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NYC Mayor Adams, NYPD Commissioner Caban Announce Enhanced Summer Enforcement Efforts to Remove Illegal Mopeds and Scooters From City Streets

Eric Adams and NYPD Commissioner Edward A. Caban announced an enhanced summer enforcement strategy to remove illegal motorized vehicles, such as scooters and ATVs, from city streets due to their role in increasing crime. Since the Adams administration began, nearly 42,000 of these vehicles have been seized, with additional measures planned to further curb their illegal use and improve public safety.

New York City Mayor Eric Adams and New York City Police Department (NYPD) Commissioner Edward A. Caban today announced the NYPD’s enhanced summer enforcement strategy to help remove illegal motorized scooters, mopeds, bikes, all terrain vehicles (ATVs), and other unregistered vehicles from city streets as warmer weather months typically see an uptick in crime patterns involving these illegal vehicles. In 2023, the NYPD confiscated 18,430 illegal and unregistered motorized scooters, bikes, and ATVs — the highest number in city history —  representing a 128 percent increase from 2022. This year, the NYPD has already removed more than 13,000 illegal two-wheeled vehicles and ATVs, bringing the total number to nearly 42,000 since the Adams administration came into office. The 42,000 figure represents the largest number of illegal moped and scooter seizures in a 30-month span in New York City history.

“When it comes to protecting public safety, this administration is crushing it and that includes our efforts to crack down on the ongoing issue of illegal mopeds and scooters on our streets and sidewalks,” said Mayor Adams. “Mopeds and scooters are not only endangering pedestrians when they are driven recklessly, but we have also seen an exponential increase in criminals using them to ride around and snatch property from New Yorkers. That’s why the NYPD will be ramping up a summer enforcement strategy to curb use of these illegal and unregistered vehicles. We are sending an important message to everyone who drives on the streets of our city: no one is above the law, and if you drive an illegal vehicle, you will face the consequences — and so will your vehicle.”

“These illegal vehicles have no place in New York City,” said NYPD Commissioner Caban. “These motorbikes are dangerous and reckless, and they put everyone on our streets and sidewalks at risk. On top of that, these bikes have become the vehicle of choice in the commission of robberies and other violent crime patterns across our city. The NYPD takes this issue seriously, as proven by the thousands of vehicle seizures we have made so far this year. We will continue to listen to concerned New Yorkers who correctly demand that these hazards be removed from their neighborhoods, and we will keep working closely with City Hall, the city’s Department of Transportation, and all the people we serve to keep our roadways safe.”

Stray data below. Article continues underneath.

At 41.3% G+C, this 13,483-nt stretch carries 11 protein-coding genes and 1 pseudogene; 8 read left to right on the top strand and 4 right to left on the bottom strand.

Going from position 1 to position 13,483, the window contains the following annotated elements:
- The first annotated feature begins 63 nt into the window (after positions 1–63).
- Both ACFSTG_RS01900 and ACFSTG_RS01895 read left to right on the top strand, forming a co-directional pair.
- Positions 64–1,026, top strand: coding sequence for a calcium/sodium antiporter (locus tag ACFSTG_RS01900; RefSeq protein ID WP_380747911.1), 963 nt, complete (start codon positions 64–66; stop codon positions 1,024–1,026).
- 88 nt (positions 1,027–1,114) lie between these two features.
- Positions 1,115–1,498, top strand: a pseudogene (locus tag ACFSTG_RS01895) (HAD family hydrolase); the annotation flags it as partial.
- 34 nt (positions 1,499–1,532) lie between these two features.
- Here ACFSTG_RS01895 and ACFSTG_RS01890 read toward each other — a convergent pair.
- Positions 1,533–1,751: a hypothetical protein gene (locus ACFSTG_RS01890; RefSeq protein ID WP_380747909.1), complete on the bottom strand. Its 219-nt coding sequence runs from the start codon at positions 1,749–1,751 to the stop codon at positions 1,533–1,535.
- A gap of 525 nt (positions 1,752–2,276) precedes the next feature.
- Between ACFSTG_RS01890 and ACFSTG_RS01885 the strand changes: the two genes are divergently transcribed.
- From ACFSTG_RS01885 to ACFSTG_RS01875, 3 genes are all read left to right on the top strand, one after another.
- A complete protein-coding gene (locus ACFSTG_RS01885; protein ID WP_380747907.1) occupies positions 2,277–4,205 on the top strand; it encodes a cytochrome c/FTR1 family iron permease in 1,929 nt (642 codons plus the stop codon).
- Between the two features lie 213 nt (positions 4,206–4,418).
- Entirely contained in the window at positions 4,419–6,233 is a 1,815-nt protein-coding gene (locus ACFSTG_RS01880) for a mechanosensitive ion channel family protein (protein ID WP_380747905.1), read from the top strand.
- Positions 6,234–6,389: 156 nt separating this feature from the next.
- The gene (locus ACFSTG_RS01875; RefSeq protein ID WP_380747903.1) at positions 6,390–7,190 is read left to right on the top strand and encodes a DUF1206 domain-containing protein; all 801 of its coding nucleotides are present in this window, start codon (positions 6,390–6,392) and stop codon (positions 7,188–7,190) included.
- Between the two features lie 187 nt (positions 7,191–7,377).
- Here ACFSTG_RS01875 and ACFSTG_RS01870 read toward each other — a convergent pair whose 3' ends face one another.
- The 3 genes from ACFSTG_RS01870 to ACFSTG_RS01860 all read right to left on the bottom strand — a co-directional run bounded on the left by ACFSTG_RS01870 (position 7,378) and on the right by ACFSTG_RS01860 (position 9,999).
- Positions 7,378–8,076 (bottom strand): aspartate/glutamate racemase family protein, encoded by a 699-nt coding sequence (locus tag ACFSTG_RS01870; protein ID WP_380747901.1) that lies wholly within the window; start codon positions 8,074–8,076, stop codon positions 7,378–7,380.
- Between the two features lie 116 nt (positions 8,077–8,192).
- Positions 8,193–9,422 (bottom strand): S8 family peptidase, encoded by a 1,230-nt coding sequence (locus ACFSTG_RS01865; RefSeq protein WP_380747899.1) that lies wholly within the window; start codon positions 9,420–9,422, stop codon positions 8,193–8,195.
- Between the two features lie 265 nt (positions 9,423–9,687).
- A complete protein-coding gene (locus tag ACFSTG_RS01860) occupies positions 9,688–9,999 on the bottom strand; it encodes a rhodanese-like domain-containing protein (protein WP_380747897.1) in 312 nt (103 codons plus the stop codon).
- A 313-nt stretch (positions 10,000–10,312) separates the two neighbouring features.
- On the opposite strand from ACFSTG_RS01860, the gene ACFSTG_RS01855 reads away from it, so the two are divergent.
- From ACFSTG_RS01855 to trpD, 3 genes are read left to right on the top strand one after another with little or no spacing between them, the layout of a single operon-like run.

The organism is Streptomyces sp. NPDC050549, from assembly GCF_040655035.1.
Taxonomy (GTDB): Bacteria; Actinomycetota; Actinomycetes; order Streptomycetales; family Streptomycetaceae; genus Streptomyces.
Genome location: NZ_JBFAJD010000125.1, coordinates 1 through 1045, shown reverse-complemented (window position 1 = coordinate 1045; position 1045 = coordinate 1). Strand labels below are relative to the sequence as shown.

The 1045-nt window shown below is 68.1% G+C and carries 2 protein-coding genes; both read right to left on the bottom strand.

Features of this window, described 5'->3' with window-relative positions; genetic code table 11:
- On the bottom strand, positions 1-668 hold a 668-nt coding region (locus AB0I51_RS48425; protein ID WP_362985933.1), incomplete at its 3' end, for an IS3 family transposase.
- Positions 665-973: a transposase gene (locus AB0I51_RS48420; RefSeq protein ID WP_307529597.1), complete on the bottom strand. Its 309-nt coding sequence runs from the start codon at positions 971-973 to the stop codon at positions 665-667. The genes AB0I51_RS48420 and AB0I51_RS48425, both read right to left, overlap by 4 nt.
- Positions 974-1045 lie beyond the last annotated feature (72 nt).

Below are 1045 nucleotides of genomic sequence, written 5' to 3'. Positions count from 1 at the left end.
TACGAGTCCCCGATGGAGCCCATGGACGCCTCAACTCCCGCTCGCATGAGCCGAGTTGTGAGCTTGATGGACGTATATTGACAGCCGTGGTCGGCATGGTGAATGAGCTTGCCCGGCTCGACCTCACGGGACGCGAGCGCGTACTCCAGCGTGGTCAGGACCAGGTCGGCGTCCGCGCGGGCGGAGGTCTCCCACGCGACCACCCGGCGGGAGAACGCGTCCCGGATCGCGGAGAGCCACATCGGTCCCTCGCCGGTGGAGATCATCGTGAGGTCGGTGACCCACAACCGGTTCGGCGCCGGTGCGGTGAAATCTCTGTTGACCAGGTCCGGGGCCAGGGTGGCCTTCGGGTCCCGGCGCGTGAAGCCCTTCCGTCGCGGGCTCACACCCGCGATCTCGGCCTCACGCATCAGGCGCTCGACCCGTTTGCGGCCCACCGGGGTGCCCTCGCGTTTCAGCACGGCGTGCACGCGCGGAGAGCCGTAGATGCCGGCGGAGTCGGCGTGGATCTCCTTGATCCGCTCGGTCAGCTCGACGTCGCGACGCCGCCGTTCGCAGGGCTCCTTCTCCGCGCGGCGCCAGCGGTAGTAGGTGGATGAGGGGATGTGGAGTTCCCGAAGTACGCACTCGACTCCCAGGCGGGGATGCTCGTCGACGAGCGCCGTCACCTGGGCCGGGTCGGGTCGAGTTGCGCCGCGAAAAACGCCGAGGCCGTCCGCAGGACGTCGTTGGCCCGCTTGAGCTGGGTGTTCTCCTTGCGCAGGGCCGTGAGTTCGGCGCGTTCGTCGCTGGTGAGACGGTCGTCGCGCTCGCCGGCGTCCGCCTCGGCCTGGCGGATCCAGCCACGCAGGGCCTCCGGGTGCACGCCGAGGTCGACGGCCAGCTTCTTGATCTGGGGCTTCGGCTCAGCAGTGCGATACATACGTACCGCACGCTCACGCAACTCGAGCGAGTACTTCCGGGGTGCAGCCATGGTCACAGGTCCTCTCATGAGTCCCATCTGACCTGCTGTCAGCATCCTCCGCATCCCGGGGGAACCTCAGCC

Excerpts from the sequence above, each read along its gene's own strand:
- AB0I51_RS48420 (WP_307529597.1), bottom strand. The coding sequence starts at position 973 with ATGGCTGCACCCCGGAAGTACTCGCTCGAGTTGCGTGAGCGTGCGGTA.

Since 2022, crime patterns for street robberies and grand larcenies involving the use of illegal scooters and mopeds have steadily increased. In the first five months of 2022, the NYPD tracked 10 total robbery patterns, made up of 44 complaints involving these types of unregistered vehicles. Over those same five months in 2023, the number of robbery patterns increased to a total of 22, while the number of complaints jumped to 104.

Through just the first five months of 2024, the NYPD has already identified a total of 79 robbery patterns (almost eight times the figure in the same period in 2022), with more than 415 complaints (almost 10 times the figure in the same period in 2022).

While overall index crime across New York City dropped another 2.4 percent in May 2024, compared to the same month last year, robberies and felony assaults experienced increases in May, largely fueled by offenders fleeing crime scenes on illegal, unregistered motorized scooters, bikes, or other vehicles.